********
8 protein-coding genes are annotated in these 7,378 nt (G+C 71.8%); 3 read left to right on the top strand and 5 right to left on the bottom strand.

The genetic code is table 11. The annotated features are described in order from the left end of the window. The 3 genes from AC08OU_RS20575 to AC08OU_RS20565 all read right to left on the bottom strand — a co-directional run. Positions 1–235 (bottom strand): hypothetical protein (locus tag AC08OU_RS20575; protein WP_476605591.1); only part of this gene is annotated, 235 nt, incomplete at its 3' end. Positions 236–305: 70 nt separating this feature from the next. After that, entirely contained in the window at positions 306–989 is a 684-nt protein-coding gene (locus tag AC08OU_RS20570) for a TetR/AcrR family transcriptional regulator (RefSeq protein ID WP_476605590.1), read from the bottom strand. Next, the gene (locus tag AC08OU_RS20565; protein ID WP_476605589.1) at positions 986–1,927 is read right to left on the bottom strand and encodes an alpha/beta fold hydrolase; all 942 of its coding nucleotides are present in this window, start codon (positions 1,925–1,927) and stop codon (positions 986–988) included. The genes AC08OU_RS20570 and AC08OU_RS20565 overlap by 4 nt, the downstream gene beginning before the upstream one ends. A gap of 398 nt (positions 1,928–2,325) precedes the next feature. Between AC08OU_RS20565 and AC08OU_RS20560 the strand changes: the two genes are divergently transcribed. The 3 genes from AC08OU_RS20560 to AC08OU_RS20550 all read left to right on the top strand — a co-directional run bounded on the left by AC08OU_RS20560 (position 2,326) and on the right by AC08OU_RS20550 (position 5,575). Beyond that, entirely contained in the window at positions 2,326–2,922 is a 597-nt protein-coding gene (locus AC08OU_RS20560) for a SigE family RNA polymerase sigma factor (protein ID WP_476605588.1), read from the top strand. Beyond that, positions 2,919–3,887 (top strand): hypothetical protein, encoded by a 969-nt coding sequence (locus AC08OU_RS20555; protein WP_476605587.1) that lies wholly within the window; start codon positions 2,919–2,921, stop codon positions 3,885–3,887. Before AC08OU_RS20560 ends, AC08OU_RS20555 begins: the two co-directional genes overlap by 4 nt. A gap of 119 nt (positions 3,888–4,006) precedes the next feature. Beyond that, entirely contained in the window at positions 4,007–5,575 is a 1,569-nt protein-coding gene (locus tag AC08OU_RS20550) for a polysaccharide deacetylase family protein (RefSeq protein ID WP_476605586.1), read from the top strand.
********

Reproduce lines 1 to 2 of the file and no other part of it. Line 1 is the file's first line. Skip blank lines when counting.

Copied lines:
8 protein-coding genes are annotated in these 7,378 nt (G+C 71.8%); 3 read left to right on the top strand and 5 right to left on the bottom strand.

The genetic code is table 11. The annotated features are described in order from the left end of the window. The 3 genes from AC08OU_RS20575 to AC08OU_RS20565 all read right to left on the bottom strand — a co-directional run. Positions 1–235 (bottom strand): hypothetical protein (locus tag AC08OU_RS20575; protein WP_476605591.1); only part of this gene is annotated, 235 nt, incomplete at its 3' end. Positions 236–305: 70 nt separating this feature from the next. After that, entirely contained in the window at positions 306–989 is a 684-nt protein-coding gene (locus tag AC08OU_RS20570) for a TetR/AcrR family transcriptional regulator (RefSeq protein ID WP_476605590.1), read from the bottom strand. Next, the gene (locus tag AC08OU_RS20565; protein ID WP_476605589.1) at positions 986–1,927 is read right to left on the bottom strand and encodes an alpha/beta fold hydrolase; all 942 of its coding nucleotides are present in this window, start codon (positions 1,925–1,927) and stop codon (positions 986–988) included. The genes AC08OU_RS20570 and AC08OU_RS20565 overlap by 4 nt, the downstream gene beginning before the upstream one ends. A gap of 398 nt (positions 1,928–2,325) precedes the next feature. Between AC08OU_RS20565 and AC08OU_RS20560 the strand changes: the two genes are divergently transcribed. The 3 genes from AC08OU_RS20560 to AC08OU_RS20550 all read left to right on the top strand — a co-directional run bounded on the left by AC08OU_RS20560 (position 2,326) and on the right by AC08OU_RS20550 (position 5,575). Beyond that, entirely contained in the window at positions 2,326–2,922 is a 597-nt protein-coding gene (locus AC08OU_RS20560) for a SigE family RNA polymerase sigma factor (protein ID WP_476605588.1), read from the top strand. Beyond that, positions 2,919–3,887 (top strand): hypothetical protein, encoded by a 969-nt coding sequence (locus AC08OU_RS20555; protein WP_476605587.1) that lies wholly within the window; start codon positions 2,919–2,921, stop codon positions 3,885–3,887. Before AC08OU_RS20560 ends, AC08OU_RS20555 begins: the two co-directional genes overlap by 4 nt. A gap of 119 nt (positions 3,888–4,006) precedes the next feature. Beyond that, entirely contained in the window at positions 4,007–5,575 is a 1,569-nt protein-coding gene (locus tag AC08OU_RS20550) for a polysaccharide deacetylase family protein (RefSeq protein ID WP_476605586.1), read from the top strand.